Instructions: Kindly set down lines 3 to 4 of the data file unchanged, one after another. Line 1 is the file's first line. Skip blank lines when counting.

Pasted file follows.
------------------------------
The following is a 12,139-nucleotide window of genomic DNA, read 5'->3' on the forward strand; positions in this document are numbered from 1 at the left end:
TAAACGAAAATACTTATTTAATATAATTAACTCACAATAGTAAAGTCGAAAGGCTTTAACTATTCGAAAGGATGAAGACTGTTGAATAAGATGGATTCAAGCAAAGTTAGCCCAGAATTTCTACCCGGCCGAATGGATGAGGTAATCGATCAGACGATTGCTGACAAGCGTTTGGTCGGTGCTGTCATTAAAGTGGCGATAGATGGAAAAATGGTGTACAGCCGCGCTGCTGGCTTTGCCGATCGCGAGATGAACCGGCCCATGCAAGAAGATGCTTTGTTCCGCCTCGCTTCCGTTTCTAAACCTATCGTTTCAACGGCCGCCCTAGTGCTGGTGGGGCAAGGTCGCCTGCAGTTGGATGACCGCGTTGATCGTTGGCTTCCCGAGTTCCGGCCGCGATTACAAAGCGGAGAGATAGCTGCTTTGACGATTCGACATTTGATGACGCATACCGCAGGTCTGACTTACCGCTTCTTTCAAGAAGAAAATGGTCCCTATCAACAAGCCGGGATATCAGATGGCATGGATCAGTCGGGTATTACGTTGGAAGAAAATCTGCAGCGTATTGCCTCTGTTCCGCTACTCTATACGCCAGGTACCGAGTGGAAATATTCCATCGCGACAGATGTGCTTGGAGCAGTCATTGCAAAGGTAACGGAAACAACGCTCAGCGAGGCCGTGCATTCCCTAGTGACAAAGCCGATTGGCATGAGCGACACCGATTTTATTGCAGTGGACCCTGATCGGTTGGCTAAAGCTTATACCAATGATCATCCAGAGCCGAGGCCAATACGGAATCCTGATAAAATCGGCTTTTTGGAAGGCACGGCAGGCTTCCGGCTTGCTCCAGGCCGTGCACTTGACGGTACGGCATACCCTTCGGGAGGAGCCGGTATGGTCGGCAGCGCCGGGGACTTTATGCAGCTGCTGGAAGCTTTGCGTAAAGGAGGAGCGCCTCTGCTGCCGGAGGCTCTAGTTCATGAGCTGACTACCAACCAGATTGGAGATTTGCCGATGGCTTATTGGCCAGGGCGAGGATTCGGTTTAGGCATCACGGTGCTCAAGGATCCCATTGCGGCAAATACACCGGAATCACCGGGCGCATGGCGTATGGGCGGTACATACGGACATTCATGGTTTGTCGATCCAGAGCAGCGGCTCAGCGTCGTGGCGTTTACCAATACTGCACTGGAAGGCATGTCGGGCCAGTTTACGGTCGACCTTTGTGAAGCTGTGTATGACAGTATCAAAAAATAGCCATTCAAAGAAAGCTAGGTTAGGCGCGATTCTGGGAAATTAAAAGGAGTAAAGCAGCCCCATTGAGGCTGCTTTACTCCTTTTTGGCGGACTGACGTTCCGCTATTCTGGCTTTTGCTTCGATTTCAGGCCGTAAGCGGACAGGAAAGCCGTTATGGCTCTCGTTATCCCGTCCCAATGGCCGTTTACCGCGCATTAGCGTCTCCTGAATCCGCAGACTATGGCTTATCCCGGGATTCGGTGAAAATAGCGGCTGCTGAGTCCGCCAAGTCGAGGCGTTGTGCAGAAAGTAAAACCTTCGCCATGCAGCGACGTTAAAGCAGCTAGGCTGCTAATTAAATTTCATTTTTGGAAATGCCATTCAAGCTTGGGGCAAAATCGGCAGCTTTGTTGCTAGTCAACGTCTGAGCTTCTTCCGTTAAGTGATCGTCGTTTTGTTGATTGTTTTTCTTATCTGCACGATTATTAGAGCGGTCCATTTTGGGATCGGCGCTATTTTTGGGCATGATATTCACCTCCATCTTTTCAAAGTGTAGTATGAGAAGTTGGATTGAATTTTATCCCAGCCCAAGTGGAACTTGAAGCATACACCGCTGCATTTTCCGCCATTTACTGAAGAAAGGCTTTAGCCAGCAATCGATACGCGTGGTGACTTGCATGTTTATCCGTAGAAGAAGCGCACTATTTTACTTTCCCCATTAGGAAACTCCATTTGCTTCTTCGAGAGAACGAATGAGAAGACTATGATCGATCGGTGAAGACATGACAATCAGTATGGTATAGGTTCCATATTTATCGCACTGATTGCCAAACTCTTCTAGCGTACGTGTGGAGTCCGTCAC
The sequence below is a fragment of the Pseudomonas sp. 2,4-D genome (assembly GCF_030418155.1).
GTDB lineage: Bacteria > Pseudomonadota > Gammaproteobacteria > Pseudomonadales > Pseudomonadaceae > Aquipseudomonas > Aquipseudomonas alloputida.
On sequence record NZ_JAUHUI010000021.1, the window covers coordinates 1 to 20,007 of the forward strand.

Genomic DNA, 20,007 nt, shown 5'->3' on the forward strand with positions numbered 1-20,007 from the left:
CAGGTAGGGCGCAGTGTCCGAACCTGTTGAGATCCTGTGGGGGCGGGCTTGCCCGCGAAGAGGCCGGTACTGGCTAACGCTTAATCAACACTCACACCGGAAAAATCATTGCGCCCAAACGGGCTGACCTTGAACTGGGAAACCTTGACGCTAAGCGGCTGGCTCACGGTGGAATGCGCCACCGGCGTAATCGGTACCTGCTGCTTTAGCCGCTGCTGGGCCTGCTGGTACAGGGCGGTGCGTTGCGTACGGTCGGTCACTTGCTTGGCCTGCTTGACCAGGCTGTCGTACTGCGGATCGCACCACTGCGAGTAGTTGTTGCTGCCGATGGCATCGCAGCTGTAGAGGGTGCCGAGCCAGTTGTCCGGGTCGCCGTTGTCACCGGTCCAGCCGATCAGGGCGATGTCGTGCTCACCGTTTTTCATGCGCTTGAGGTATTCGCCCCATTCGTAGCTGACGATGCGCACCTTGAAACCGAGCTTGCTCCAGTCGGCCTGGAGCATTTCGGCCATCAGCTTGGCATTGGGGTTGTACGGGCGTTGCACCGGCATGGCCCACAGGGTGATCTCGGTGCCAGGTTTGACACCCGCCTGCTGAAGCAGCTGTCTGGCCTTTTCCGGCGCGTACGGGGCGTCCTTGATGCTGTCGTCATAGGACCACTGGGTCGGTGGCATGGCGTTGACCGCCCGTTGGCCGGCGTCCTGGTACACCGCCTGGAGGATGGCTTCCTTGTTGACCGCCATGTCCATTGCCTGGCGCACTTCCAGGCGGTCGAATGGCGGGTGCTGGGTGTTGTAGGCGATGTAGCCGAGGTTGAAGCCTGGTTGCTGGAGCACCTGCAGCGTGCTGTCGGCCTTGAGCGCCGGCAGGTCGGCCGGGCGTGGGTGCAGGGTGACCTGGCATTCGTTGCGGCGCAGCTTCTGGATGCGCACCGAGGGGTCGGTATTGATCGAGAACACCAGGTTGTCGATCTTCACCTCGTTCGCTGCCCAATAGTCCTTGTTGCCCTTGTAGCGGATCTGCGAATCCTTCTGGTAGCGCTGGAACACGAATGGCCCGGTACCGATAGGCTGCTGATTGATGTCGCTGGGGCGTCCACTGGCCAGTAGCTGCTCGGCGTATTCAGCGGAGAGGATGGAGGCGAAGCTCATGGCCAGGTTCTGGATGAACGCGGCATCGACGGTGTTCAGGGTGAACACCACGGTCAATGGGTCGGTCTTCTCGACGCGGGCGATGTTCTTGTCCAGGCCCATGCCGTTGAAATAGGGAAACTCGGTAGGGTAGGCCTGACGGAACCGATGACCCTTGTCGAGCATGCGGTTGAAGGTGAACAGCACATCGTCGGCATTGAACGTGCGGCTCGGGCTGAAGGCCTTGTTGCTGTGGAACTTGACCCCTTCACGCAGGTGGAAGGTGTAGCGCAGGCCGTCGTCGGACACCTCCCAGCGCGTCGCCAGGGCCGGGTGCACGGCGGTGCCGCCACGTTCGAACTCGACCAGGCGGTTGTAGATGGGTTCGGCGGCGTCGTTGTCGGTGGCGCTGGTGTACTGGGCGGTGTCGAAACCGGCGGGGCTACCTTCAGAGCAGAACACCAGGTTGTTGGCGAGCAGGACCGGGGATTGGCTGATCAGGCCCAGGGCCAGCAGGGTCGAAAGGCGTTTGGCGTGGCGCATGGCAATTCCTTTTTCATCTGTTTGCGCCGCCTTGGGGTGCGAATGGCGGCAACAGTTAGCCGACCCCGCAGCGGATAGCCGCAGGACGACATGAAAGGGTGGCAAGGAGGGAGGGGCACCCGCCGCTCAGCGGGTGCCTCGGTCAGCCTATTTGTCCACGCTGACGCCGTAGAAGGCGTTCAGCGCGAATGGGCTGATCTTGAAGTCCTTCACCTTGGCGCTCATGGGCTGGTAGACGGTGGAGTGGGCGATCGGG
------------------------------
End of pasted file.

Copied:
The sequence below is a fragment of the Pseudomonas sp. 2,4-D genome (assembly GCF_030418155.1).
GTDB lineage: Bacteria > Pseudomonadota > Gammaproteobacteria > Pseudomonadales > Pseudomonadaceae > Aquipseudomonas > Aquipseudomonas alloputida.